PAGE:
Baseball is a sport like no other. It looks to its past as much to its future. MLB The Show 17 embraces both. From an introductory video sticky-sweet with nostalgia, to various flashy quick-game options, short challenges, and custom controls. It is a game for fans of the past and present. A game that allows easy access for those who haven’t played a baseball game in a while. Or, even for those who have never played one before.
MLB The Show 17 may be the friendliest sports sim ever. The controls can be as sophisticated or straightforward as you want. All management options including base running and fielding can be handled by the AI. If you want, the whole game can be reduced to hitting bombs over the green monster at Fenway. Alternatively, you can micromanage everything.
But don’t worry. It has all the options that have become standard in today’s sports games. There are quick games, career, a card based team builder, and a comprehensive franchise mode. It’s fully loaded with all Major and Minor League teams, stadiums, fully updated rosters, as well as various online multiplayer games and competitions.
Developer San Diego Studio have made a beautiful game. Lighting and weather changes over the course of a match, he crowd reacts and scrambles for foul balls. There are more than a thousand new animations; pitchers throw harder and fielders play to the speed of the base runner. Ball physics have also had a major upgrade. Depending on where it’s hit – whether it’s pulled or sliced – the ball screws, spins and swerves adding a new level of detail and realism to the gameplay.
The Road to the Show career mode has also been upgraded. Presented with an occasional voice-over, your young player’s career moves from the minors to the majors with numerous twists and turns. From deciding to take the first offer, to switching positions, and changing from a hometown mentor/advisor to professional management, decisions you make can affect your career. However, it is fairly story-lite – like most sports games the dramas are fairly cliched. There’s nothing that playing well won’t fix though; slowly building up your player’s wide range of stats, choosing buffs, and buying equipment is what really matters.
With the card based Diamond Dynasty you can fully customise your own team. You’ll earn rewards, players, and currency by playing games and completing challenges. Or you can spend real money to buy and sell the highest rated historic and current players. Then there is the standard Franchise mode, which lets you take over a team, scout players, and get sponsors. You can sim through the games, and lock players to a season with a particular role. You canalso play just the critical situations of a game, or quick-manage it. For the latter you’ll use text commands to tell a player to swing away or bunt, steal a base, warm up in the bullpen, or pitch around the opposing team’s slugger. The level of customization is very user friendly. In MLB The Show 17, you can dive in deep, or keep it as quick and simple as you like.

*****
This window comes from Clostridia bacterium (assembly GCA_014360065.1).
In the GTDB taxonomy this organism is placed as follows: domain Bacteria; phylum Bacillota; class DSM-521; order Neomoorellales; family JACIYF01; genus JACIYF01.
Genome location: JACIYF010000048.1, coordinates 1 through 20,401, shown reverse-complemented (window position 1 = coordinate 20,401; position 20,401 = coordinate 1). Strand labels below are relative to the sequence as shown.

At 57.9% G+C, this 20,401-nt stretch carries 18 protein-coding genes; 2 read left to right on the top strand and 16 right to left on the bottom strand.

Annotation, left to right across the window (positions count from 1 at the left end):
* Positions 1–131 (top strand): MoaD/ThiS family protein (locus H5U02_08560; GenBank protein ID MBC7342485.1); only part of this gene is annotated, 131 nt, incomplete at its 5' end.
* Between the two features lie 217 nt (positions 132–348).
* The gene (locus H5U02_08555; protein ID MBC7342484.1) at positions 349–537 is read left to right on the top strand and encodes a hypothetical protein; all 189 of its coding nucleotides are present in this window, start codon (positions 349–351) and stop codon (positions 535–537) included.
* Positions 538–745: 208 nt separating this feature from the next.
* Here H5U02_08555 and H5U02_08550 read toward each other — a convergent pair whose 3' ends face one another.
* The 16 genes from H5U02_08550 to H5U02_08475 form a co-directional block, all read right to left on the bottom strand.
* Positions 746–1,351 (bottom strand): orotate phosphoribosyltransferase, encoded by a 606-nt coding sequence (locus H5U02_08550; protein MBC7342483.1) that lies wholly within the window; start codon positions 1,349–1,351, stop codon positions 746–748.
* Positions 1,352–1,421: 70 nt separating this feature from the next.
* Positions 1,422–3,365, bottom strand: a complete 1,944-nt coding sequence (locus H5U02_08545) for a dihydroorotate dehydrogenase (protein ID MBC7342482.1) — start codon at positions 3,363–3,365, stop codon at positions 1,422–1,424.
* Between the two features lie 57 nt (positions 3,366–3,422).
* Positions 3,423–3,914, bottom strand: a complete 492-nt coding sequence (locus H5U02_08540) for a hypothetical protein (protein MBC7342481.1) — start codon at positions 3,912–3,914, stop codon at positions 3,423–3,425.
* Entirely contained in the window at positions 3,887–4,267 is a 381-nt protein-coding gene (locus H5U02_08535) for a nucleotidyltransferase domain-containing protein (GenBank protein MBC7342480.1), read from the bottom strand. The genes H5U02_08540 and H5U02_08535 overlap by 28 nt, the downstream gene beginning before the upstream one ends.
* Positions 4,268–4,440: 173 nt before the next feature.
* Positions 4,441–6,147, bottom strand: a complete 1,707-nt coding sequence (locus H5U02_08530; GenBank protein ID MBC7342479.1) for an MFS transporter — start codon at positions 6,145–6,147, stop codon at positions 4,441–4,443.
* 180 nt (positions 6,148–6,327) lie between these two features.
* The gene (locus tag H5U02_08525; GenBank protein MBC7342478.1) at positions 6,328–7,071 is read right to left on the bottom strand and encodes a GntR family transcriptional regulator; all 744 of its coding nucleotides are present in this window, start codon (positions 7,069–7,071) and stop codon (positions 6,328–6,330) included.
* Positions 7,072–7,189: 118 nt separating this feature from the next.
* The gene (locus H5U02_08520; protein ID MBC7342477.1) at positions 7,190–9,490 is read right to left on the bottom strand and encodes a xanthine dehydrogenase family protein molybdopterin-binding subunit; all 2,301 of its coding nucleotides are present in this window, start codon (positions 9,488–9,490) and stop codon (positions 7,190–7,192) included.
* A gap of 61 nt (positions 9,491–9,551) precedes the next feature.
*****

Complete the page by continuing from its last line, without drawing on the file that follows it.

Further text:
But, not everything’s perfect. Base running is far from instinctive. Runners hold up when you really need them to keep moving, and after a week I’m still looking down at the controller trying to figure it all out. Stealing also takes some sorting; I have no idea how to steal third. I never know where the infielders are, and I’ve also been caught a few times trying to take second. I copped it from my manager, and was told not to steal anymore – despite the prompt still appearing.
Playing online generally works well. You get a warning that because the emphasis is on balancing abilities, matchmaking may take some time. I didn’t really notice any delays. However, playing a full game takes a while and I did lose connection to a couple of opponents. But. it is endlessly fun, especially in mini-games like the home-run derby; everyone swings at the same pitch and you see in real time where your opponent’s hit ends up, as your ball (hopefully) sails out of the park.
Base running aside, MLB The Show 17 is a highly polished game. It’s packed with features, is very accessible, and captures the essence of the game. Sure, they pump the game full of steroids occasionally, hyping it up for the networks. They change the rules so games last three hours and not four, and focus on the major stars, in the big name teams, in the big city markets.
When I first started watching baseball it was all about Ichiro Suzuki, Randy Johnson, and Ken Griffey Jr. It doesn’t seem that long ago. Now Madison Bumgarner not only tells the story of how he once dated a girl called Madison Bumgarner, and everyone seems to believe him, but he's also won three World Series’, has a WHIP under 1.100, and has just hit two home runs on opening day. The first pitcher ever. Baseball always wins, and so does MLB The Show 17.
Dene received a digital copy of MLB The Show 17 from PlayStation NZ for review.